Another key driver I learned of was that European consumers -- voracious buyers of flowers -- began to demand proof that their blossoms were grown in safe and fair conditions. Certification programs such as Fairtrade and the Rainforest Alliance claim that they are both forcing the industry's improved performance and documenting it.
Certification programs in other areas have successfully introduced the idea that responsible consumption of products like coffee, chocolate and even lumber should include the concepts of fair trade and sustainable farming. But flowers have lagged behind, and Canadian consumers are not generally aware of programs like the Fairtrade and Rainforest Alliance certifications for flowers.
To find out whether these programs are truly producing a more humanely cultivated and even "greener" bouquet -- and whether we flower-loving British Columbians are contributing to that change -- I travelled in April to Colombia and Ecuador. In Colombia I visited flower farms certified by the Rainforest Alliance whose roses, gerberas, lilies and other blooms are for sale at Whole Foods Market, Costco and some other B.C. retailers. In Ecuador I saw farms that are pioneering Fairtrade's certification in South America, and whose roses are available at Choices Markets, South Burnaby's Buy-Low Foods, and local florists such as Olla Flowers in Vancouver's Gastown.
It's been a rich experience. Most flowers in Colombia are grown in the fertile Bogota Savanna. Hundreds of acres of plastic-covered greenhouses cut across this vast and temperate Andean valley 2,600 metres above sea level. You'd think this might be an ugly sight but, oddly, it isn't. More than 30 years of flower farming have absorbed the greenhouses into the landscape.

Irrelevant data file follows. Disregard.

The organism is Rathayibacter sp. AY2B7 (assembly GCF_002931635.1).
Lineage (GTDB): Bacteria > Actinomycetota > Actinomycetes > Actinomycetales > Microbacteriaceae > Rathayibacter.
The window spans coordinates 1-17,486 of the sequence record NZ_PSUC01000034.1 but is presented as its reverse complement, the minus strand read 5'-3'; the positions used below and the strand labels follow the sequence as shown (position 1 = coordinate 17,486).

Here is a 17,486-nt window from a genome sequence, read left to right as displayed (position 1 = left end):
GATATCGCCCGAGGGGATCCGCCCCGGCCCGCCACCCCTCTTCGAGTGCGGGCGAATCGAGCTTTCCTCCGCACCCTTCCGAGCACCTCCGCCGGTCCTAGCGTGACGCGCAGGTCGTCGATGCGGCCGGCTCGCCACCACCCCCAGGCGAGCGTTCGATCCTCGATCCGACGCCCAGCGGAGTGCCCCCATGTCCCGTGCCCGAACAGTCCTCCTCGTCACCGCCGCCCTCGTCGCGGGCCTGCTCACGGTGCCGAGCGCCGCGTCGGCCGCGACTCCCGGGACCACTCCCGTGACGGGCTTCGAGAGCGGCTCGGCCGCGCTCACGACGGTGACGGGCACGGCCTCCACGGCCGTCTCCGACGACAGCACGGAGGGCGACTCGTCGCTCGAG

In Ecuador, I traveled to the Cayambe region, an hour outside Quito, where water from a glacier atop the Cayambe Volcano turns the desert back into fertile land. At 3,000 metres above the sea, this valley is even higher than the Bogota Savanna, which means roses grown here develop very big heads on large, strong stems. That has made them favorites on the world market. At one Quito restaurant where I couldn't resist standing next to a vase of export-quality Ecuadorean roses, I was shocked to see the blooms stood at least four inches above my head -- and I'm 5'4"!
Over the coming days I'll report in more detail on what I found when I followed the flower trail back to the mountain valleys that grew nearly two out of every three blossoms Canadians will enjoy this weekend. From what I have seen so far, however, I can tell you that certified farms do seem to be truly improving labour and environmental conditions on the ground.
In North America alone, an estimated $1.9 billion is spent on flowers every Mother's Day. I can't think of a better Mother's Day gift than flowers. I know that no soap or fancy silk scarf can make my own mom's face light up the way a bunch of fresh lilies can. Flowers are a graceful and powerful presence in our lives. That's all the more reason we should be aware of where they come from and how they are produced -- especially on the industry's biggest sales weekend.